4 Responses to MSG is Bad For You! (Expansion of a Prior Blog on Email Metadata)

  1. Craig Ball says:

    Dear Ralph:

    Thanks for the kind comments. It’s always heartening to know someone is reading what I write. It’s even better when they see things the same way!

    The points you make about the advantages of .PST formatted production against production in .MSG format are excellent. I couldn’t agree more that preserving and producing the folder structure is unquestionably helpful and oftimes necessary. Like you, I’d rather get e-mail formatted as a PST.

    But I don’t think that necessarily mitigates against .MSG when the folder structure is preserved–which can be done externally by something as simple as producing the .MSGs within an identical folder tree or by furnishing the path data for each message in a load file.

    Why am I stubbornly defending .MSG when .PST is superior?

    It’s because there are more off-the-shelf applications that can deal with the .MSG format than the .PST. By far the dominant standard for corporate e-mail, you’d think every tool would cut through a PST like a hot knife through butter. Instead, I find that the compressed and encrypted form of PSTs, along with their largely undocumented file internal structure, is something that trips up many tools. Moreover, until they are compacted, PSTs have a nasty propensity (or a wondrous propensity, depending on one’s point of view) to carry double deleted files invisibly within their structure. That’s probably not a big issue in the context of reconstituted production formats, but it’s the sort of insidious risk that keeps us lawyers up at night.

    One further comment. you indicate that a local PST isn’t the default in an Exchange environment. Here, I mean on the user’s PC hard drive. That’s true, but it’s almost universally supplanted by a file with the .OST extension that holds synchronized Exchange e-mail in order to support offline access within Outlook. Accordingly, you almost always run into some sort of local e-mail storage file potentially at variance with what you’ll find on the server. Additionally–as you well appreciate–the user may create any number of .PST backup files at intervals and, to boot, there is often a need to look for an auto-archive container files, locally on the machine or stored within the users network storage areas or “shares.”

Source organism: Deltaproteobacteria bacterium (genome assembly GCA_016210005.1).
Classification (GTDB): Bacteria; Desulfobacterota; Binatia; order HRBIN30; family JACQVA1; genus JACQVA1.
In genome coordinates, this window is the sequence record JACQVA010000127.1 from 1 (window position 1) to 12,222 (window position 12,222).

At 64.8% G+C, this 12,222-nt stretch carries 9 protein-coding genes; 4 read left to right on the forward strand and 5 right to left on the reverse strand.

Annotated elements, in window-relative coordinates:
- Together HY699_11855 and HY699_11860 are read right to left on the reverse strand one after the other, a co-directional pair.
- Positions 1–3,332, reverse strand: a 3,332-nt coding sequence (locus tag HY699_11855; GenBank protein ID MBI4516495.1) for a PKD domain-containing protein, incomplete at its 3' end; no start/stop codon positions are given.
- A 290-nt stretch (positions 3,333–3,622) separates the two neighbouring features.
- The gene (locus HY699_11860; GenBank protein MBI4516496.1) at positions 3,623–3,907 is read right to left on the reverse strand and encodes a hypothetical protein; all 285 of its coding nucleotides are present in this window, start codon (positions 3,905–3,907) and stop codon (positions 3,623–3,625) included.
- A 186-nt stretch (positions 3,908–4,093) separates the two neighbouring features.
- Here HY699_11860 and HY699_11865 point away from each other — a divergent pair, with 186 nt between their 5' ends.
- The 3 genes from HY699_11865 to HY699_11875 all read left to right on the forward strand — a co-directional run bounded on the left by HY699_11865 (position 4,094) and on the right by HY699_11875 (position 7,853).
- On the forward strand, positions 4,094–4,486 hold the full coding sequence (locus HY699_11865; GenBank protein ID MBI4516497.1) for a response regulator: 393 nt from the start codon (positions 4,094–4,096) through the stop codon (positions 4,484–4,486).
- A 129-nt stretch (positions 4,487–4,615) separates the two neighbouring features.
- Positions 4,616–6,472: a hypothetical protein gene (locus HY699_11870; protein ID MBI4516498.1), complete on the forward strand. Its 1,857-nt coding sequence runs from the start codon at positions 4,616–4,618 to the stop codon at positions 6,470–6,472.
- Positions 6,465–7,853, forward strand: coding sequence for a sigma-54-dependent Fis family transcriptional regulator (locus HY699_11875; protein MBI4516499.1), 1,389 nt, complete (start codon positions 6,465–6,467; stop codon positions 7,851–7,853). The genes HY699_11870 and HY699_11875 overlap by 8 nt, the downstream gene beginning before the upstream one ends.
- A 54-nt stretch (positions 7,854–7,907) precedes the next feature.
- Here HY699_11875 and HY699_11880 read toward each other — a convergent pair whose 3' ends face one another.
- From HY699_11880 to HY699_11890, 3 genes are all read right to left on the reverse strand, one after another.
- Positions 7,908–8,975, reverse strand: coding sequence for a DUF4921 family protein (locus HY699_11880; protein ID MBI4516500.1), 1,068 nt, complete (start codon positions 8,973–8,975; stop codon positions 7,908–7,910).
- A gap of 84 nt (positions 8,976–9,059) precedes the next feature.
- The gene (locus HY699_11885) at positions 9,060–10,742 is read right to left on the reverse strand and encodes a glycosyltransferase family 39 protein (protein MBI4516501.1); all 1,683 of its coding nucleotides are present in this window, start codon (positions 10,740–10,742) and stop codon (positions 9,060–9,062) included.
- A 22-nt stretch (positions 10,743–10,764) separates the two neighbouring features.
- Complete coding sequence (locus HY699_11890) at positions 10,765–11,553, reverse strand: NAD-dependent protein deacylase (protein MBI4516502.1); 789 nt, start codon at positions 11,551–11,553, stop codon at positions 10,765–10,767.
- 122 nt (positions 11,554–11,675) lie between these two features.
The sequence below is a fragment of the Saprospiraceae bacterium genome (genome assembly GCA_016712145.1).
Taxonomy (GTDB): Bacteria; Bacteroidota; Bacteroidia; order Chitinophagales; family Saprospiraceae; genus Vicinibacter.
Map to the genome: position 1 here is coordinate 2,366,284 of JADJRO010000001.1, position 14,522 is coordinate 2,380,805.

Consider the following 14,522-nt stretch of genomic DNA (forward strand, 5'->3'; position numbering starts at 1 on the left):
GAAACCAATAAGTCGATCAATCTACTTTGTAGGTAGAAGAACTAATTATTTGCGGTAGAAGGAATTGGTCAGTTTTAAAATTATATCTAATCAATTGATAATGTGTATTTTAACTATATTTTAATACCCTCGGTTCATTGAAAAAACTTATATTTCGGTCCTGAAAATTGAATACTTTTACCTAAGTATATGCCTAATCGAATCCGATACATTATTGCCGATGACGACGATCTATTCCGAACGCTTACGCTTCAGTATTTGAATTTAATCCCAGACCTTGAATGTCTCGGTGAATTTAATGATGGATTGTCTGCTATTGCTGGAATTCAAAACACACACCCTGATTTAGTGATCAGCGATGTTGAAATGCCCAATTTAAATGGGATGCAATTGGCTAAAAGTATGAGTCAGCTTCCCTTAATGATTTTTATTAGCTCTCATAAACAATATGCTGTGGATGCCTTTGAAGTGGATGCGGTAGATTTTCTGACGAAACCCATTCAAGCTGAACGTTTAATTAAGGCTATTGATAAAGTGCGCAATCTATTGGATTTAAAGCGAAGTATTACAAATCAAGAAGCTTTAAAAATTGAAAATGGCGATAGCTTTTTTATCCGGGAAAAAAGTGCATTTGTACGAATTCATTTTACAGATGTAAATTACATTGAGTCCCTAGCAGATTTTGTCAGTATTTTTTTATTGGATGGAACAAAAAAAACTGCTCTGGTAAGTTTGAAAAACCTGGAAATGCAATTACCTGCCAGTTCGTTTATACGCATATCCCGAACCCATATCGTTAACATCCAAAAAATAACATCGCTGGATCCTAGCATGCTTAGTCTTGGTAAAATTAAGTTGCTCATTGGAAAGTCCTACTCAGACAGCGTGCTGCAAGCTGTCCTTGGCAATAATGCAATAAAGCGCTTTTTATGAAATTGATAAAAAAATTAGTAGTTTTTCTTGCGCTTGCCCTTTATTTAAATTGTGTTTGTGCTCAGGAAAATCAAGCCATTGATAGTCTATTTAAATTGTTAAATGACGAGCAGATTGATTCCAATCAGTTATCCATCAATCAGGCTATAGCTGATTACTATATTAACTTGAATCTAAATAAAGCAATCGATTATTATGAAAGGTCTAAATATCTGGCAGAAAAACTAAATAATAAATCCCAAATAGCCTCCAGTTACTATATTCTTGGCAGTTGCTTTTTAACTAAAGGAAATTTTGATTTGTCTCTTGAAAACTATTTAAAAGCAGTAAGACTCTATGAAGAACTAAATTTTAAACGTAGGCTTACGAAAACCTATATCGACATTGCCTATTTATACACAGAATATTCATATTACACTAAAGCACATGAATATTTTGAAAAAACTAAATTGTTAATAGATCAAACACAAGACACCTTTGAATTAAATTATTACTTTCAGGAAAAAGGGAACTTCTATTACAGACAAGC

Processing just the server stored email may be sufficient, but it’s not often complete.

    Looking forward to your book!

    Craig Ball


  2. […] So that this blog won’t be all fluff, I want to end with some discussion and analysis of a few interesting points in D’Onofrio. This is a sex discrimination case where the plaintiff moved to compel discovery and impose sanctions against her former employer. Most of the discovery disputes relate to electronically stored information (”ESI”). Plaintiff asked the court to compel production of a business plan document, and certain emails, in their “original electronic format, with accompanying metadata.” D’Onofriopg. 5. Plaintiff claimed that “defendants have deliberately caused the spoliation of electronic records and have purposely failed to produce many e-mails and documents.” Apparently, defendants produced the records requested, but they produced the business plan in paper form, and the emails in MSG format. (For more information on the deficiencies of MSG production, and why only PST production includes full metadata, see my prior blog: MSG is Bad for You.) […]


  3. Venkat Rangan says: